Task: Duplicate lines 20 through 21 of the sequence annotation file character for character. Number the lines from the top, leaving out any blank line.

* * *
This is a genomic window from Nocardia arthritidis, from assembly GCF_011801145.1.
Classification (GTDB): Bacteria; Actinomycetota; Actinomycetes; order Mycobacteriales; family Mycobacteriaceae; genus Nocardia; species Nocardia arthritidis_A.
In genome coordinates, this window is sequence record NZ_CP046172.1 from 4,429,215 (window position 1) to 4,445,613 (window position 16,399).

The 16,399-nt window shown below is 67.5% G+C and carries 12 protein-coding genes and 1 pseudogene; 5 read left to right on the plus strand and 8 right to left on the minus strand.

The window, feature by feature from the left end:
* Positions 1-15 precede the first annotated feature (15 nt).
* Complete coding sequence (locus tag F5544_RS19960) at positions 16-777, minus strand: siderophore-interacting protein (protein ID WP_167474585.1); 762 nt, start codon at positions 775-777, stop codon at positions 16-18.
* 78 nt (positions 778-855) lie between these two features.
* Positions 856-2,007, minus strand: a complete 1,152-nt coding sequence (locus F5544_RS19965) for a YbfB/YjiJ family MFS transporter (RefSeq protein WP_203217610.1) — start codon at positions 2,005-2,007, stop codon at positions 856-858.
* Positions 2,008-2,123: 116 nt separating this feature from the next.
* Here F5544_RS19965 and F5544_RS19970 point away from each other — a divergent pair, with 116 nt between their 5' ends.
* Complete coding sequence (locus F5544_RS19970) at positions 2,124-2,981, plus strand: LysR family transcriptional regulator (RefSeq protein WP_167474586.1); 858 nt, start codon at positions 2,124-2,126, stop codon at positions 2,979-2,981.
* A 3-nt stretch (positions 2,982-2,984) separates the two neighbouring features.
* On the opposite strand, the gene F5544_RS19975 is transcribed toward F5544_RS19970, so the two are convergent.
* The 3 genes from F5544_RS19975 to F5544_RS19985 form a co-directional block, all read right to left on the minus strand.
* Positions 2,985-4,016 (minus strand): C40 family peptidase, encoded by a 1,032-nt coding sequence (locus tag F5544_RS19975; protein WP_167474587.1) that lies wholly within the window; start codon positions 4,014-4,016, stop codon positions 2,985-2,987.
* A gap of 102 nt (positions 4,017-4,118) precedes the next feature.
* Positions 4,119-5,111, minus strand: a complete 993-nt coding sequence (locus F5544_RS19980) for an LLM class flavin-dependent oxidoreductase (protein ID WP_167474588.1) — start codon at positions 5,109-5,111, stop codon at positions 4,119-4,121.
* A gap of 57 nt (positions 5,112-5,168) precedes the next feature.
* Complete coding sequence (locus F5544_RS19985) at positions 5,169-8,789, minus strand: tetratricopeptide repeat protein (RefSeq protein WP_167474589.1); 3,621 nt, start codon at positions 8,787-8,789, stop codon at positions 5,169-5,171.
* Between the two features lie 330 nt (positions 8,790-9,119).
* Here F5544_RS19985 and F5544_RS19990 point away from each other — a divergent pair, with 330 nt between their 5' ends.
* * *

* Complete coding sequence (locus F5544_RS19985) at positions 5,169-8,789, minus strand: tetratricopeptide repeat protein (RefSeq protein WP_167474589.1); 3,621 nt, start codon at positions 8,787-8,789, stop codon at positions 5,169-5,171.
* Between the two features lie 330 nt (positions 8,790-9,119).